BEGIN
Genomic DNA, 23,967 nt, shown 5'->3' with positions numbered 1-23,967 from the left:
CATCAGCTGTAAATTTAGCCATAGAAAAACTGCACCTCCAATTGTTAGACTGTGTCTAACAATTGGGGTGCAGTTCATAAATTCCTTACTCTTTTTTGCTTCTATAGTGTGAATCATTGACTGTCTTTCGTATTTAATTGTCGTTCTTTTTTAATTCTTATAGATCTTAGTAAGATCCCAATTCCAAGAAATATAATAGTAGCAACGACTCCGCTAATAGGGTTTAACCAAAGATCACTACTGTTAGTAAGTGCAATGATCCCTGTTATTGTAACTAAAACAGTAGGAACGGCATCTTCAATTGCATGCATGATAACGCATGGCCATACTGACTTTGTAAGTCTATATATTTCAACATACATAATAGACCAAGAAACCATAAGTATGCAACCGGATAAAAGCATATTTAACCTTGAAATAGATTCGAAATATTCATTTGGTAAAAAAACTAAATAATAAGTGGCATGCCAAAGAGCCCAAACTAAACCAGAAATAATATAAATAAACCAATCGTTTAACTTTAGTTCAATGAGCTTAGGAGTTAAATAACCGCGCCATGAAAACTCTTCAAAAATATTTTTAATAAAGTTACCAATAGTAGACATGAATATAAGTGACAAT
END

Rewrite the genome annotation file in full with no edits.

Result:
Genomic DNA, 23,967 nt, shown 5'->3' with positions numbered 1-23,967 from the left:
CATCAGCTGTAAATTTAGCCATAGAAAAACTGCACCTCCAATTGTTAGACTGTGTCTAACAATTGGGGTGCAGTTCATAAATTCCTTACTCTTTTTTGCTTCTATAGTGTGAATCATTGACTGTCTTTCGTATTTAATTGTCGTTCTTTTTTAATTCTTATAGATCTTAGTAAGATCCCAATTCCAAGAAATATAATAGTAGCAACGACTCCGCTAATAGGGTTTAACCAAAGATCACTACTGTTAGTAAGTGCAATGATCCCTGTTATTGTAACTAAAACAGTAGGAACGGCATCTTCAATTGCATGCATGATAACGCATGGCCATACTGACTTTGTAAGTCTATATATTTCAACATACATAATAGACCAAGAAACCATAAGTATGCAACCGGATAAAAGCATATTTAACCTTGAAATAGATTCGAAATATTCATTTGGTAAAAAAACTAAATAATAAGTGGCATGCCAAAGAGCCCAAACTAAACCAGAAATAATATAAATAAACCAATCGTTTAACTTTAGTTCAATGAGCTTAGGAGTTAAATAACCGCGCCATGAAAACTCTTCAAAAATATTTTTAATAAAGTTACCAATAGTAGACATGAATATAAGTGACAAT